As you develop this, it will be difficult for us to tell if your code is good just by looking at it. I suggest that you learn how to use "test driven development" so you can assure yourself that it is correct. You might be interested in using JUnit to help write test cases for your class. Google for more information on both "test driven development" and JUnit.

Good luck and keep coding!

Layne


Java API Documentation
The Java Tutorial
benny rusli
Ranch Hand

Joined: Jan 15, 2005
Posts: 72
Hello people,

thanks for responding my question. You are both right in this case, the project is too difficult and complex for me, its not easy as i thought. How about to make a File Tree like JFileChooser ? I want to make my own File Tree with the package javax.swing.JTree, I want to make the File Tree in GUI extending JFrame. The left side is the File Tree and the right side is JTextArea, so that i can drag and drop the file, that i want to zip, to the right side like Explorer Browser from Windows. The zip and jar program can be made from java.util.jar and java.util.zip, i have finished making it for compress and uncompress both file or directory. What do you think about this project, it is easy to implement ?
The other starting point is : making a Frame by extending JFrame and put JPanel on Swing Container and then use GridBagLayout to arrange or put the Component JTree on the left side and the Component JTextArea on the right side.

By the way, whether junit a program to test java algorithm or what ? it that same like this "Parasoft Jtest´┐Ż" from http://www.parasoft.com/jsp/home.jsp but this commercial. Is that meaningful to test every java algorithm that we make ? i meant, when should we test the java code that we make, is that depending on how many rows that have been created or what ?

Any comments would be appreciated.
Layne Lund
Ranch Hand

Joined: Dec 06, 2001
Posts: 3061
I'm not familiar with Parasoft's JTest, but from the brief glance I gave the link you posted, it looks like part of JTest does similar things as JUnit does. I am willing to bet it has many more features to do other things.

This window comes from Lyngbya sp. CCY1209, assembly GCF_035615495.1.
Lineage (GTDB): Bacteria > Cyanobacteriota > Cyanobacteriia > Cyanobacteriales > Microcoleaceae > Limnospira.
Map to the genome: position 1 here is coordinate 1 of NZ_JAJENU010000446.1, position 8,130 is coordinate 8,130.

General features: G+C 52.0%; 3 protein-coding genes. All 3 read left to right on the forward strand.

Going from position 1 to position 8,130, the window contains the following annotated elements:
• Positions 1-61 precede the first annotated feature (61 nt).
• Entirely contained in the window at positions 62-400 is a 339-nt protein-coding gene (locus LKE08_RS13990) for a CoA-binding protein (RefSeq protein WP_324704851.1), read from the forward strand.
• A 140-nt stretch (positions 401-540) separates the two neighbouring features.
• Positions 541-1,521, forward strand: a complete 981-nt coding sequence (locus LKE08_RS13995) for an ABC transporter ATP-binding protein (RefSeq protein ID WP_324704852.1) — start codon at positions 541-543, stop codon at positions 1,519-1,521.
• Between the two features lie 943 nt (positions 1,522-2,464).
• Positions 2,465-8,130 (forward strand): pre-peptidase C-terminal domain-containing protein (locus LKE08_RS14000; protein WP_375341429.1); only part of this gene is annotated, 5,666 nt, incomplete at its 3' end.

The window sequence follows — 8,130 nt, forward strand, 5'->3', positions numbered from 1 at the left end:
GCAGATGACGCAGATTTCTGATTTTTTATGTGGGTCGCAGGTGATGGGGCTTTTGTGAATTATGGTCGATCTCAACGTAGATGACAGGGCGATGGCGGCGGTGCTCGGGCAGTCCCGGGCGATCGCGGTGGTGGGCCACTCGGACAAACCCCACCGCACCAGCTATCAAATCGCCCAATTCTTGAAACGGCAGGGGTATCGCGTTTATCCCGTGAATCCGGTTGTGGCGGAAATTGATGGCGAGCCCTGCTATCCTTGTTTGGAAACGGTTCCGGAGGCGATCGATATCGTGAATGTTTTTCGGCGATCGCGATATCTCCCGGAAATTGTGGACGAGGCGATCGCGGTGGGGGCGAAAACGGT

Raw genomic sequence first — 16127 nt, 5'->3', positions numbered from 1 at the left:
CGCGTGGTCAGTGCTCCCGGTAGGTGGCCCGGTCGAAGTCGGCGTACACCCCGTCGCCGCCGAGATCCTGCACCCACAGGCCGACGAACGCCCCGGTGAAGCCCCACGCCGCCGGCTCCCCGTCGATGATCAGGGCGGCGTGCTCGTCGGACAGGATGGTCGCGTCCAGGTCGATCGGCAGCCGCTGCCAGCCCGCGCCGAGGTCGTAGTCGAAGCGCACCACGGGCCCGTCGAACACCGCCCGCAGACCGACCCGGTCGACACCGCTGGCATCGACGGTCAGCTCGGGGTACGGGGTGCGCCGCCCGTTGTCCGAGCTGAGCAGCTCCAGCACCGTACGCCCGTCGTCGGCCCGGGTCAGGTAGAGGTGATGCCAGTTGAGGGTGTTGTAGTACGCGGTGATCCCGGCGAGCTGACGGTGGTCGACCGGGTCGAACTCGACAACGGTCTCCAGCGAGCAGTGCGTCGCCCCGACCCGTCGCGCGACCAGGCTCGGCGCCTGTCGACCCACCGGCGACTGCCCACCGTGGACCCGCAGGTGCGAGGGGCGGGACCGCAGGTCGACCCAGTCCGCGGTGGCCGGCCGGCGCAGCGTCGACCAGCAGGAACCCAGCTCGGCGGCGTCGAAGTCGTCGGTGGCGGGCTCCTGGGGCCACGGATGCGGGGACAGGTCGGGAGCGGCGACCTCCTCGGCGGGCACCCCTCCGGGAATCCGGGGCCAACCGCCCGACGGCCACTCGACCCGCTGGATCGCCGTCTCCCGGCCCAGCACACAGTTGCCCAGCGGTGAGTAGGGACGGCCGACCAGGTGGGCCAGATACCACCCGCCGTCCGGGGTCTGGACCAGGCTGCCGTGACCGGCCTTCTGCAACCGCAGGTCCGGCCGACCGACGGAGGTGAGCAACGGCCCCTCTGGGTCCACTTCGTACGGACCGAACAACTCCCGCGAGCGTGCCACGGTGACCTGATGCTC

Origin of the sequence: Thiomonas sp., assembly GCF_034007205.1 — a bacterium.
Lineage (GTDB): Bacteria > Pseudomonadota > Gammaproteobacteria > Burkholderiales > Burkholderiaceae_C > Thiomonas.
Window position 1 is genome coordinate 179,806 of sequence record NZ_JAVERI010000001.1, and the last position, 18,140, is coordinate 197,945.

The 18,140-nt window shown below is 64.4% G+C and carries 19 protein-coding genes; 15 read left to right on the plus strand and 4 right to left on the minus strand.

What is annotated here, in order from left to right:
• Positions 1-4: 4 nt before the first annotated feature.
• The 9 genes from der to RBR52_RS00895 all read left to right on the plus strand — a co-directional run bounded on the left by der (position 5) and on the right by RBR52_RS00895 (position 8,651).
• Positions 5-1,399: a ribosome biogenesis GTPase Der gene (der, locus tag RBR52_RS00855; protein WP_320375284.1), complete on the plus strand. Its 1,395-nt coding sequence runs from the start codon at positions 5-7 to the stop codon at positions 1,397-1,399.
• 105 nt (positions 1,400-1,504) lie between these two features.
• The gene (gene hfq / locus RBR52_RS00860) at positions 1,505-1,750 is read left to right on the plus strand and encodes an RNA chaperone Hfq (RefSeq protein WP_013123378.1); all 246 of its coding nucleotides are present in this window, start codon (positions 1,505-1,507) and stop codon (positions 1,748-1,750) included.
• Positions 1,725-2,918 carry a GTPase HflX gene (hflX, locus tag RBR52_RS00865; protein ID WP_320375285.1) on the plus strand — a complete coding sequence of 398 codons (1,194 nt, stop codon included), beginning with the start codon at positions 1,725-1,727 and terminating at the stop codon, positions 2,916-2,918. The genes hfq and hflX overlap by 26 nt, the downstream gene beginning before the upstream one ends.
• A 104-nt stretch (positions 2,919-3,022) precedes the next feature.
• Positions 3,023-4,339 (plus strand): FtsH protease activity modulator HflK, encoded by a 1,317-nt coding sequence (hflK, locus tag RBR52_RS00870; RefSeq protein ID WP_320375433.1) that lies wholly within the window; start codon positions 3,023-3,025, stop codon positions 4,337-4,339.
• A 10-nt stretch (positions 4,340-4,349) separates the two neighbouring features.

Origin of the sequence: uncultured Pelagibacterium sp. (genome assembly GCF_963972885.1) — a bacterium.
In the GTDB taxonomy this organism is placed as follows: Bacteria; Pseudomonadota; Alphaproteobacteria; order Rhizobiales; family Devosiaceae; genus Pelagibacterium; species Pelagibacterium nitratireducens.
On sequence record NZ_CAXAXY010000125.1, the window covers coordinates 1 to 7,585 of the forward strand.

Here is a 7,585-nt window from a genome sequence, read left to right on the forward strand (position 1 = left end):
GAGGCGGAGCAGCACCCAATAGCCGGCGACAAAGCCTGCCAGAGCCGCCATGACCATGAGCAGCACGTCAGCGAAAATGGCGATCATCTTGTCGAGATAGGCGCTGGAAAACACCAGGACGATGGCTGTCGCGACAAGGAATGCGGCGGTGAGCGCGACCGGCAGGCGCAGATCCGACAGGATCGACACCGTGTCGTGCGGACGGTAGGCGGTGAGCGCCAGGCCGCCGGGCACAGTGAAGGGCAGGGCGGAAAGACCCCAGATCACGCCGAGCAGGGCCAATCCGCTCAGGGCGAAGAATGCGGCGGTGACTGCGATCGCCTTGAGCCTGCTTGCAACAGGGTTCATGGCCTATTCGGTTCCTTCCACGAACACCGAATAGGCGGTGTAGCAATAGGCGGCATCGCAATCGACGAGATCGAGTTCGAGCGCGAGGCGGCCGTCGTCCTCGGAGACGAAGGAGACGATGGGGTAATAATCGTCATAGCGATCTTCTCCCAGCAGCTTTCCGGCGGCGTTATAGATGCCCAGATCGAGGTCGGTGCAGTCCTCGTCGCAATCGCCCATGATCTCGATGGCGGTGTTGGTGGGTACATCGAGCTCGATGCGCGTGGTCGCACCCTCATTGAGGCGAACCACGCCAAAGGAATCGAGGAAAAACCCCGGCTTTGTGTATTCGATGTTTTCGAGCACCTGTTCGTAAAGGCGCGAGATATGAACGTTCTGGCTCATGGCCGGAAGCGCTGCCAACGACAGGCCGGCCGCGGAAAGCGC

As for testing, you should ALWAYS test EVERY line of code that you write. Otherwise, how do you know your program works correctly? Of course, in large systems this is often difficult to do, but it is a decent goal to have. If you have done any development, you have probably done more testing than you know. Just running a program is a basic test that shows that it actually starts. Frameworks like JUnit just help automate testing so that you can run your tests again and again without taking as much time as it does to run them manually.

Layne
Paul Clapham
Bartender

Joined: Oct 14, 2005
Posts: 18541
    
    8

If you are going to use drag-and-drop with a JTree as your target, don't use the drag-and-drop features built into Swing components. If you do that then you can't have the drop behave differently based on what tree node you're dropping on. (At least if you can, it certainly wasn't obvious to me how to do that.) You'll have to write your own drag-and-drop from scratch using mouse listeners and so on. It took me quite a while to get that 90% right, which is where I am at so far. (Still haven't got around to convincing it that dragging the scroll bar doesn't constitute dragging something in the panel, and if my drop action pops up a dialog box the panel still thinks its being dragged over when I move the mouse to click a button in the dialog.)

Maybe that helps you to decide if it's too difficult? It's hard to tell what your level of ability is.
 
I agree. Here's the link: http://aspose.com/file-tools
 
subject: making own InputStreamReader()
 
Similar Threads
Reuse of InputStreamReader
Java: Convert a binary file to "text" and back again.
Adding to an Input Stream
read from a file into a string
velmurugan notes (arrays)